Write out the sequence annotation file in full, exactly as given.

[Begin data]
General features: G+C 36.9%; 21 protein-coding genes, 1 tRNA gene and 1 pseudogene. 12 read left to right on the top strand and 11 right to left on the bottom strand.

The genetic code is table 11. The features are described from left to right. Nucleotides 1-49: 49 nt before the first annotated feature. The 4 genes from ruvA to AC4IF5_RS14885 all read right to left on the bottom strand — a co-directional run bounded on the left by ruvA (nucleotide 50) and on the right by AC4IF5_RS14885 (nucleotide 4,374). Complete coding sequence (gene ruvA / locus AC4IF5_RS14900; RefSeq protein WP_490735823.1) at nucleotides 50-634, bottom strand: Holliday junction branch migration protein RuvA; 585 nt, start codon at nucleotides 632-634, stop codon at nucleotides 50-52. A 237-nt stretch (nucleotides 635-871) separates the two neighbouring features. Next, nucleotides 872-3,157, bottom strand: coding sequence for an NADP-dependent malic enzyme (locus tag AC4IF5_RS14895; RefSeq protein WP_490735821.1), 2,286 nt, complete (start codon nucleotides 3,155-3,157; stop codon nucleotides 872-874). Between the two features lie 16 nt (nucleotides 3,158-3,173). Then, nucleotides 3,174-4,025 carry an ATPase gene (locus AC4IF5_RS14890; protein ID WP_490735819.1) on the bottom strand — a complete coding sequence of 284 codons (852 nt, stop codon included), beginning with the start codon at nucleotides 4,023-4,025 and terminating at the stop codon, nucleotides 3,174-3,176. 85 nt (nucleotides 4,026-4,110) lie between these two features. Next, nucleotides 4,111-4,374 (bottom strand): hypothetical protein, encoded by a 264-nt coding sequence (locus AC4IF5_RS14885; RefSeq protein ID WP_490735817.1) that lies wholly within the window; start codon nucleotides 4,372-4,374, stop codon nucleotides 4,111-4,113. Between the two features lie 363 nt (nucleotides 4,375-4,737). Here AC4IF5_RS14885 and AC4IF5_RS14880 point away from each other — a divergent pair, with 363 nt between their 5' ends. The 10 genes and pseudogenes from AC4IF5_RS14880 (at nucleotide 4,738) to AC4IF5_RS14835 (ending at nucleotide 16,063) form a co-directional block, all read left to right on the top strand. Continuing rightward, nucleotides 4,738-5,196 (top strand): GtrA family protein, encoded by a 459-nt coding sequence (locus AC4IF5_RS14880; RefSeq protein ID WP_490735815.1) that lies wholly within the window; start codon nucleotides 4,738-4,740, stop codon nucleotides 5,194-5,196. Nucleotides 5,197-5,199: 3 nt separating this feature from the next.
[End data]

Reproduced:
General features: G+C 36.9%; 21 protein-coding genes, 1 tRNA gene and 1 pseudogene. 12 read left to right on the top strand and 11 right to left on the bottom strand.

The genetic code is table 11. The features are described from left to right. Nucleotides 1-49: 49 nt before the first annotated feature. The 4 genes from ruvA to AC4IF5_RS14885 all read right to left on the bottom strand — a co-directional run bounded on the left by ruvA (nucleotide 50) and on the right by AC4IF5_RS14885 (nucleotide 4,374). Complete coding sequence (gene ruvA / locus AC4IF5_RS14900; RefSeq protein WP_490735823.1) at nucleotides 50-634, bottom strand: Holliday junction branch migration protein RuvA; 585 nt, start codon at nucleotides 632-634, stop codon at nucleotides 50-52. A 237-nt stretch (nucleotides 635-871) separates the two neighbouring features. Next, nucleotides 872-3,157, bottom strand: coding sequence for an NADP-dependent malic enzyme (locus tag AC4IF5_RS14895; RefSeq protein WP_490735821.1), 2,286 nt, complete (start codon nucleotides 3,155-3,157; stop codon nucleotides 872-874). Between the two features lie 16 nt (nucleotides 3,158-3,173). Then, nucleotides 3,174-4,025 carry an ATPase gene (locus AC4IF5_RS14890; protein ID WP_490735819.1) on the bottom strand — a complete coding sequence of 284 codons (852 nt, stop codon included), beginning with the start codon at nucleotides 4,023-4,025 and terminating at the stop codon, nucleotides 3,174-3,176. 85 nt (nucleotides 4,026-4,110) lie between these two features. Next, nucleotides 4,111-4,374 (bottom strand): hypothetical protein, encoded by a 264-nt coding sequence (locus AC4IF5_RS14885; RefSeq protein ID WP_490735817.1) that lies wholly within the window; start codon nucleotides 4,372-4,374, stop codon nucleotides 4,111-4,113. Between the two features lie 363 nt (nucleotides 4,375-4,737). Here AC4IF5_RS14885 and AC4IF5_RS14880 point away from each other — a divergent pair, with 363 nt between their 5' ends. The 10 genes and pseudogenes from AC4IF5_RS14880 (at nucleotide 4,738) to AC4IF5_RS14835 (ending at nucleotide 16,063) form a co-directional block, all read left to right on the top strand. Continuing rightward, nucleotides 4,738-5,196 (top strand): GtrA family protein, encoded by a 459-nt coding sequence (locus AC4IF5_RS14880; RefSeq protein ID WP_490735815.1) that lies wholly within the window; start codon nucleotides 4,738-4,740, stop codon nucleotides 5,194-5,196. Nucleotides 5,197-5,199: 3 nt separating this feature from the next.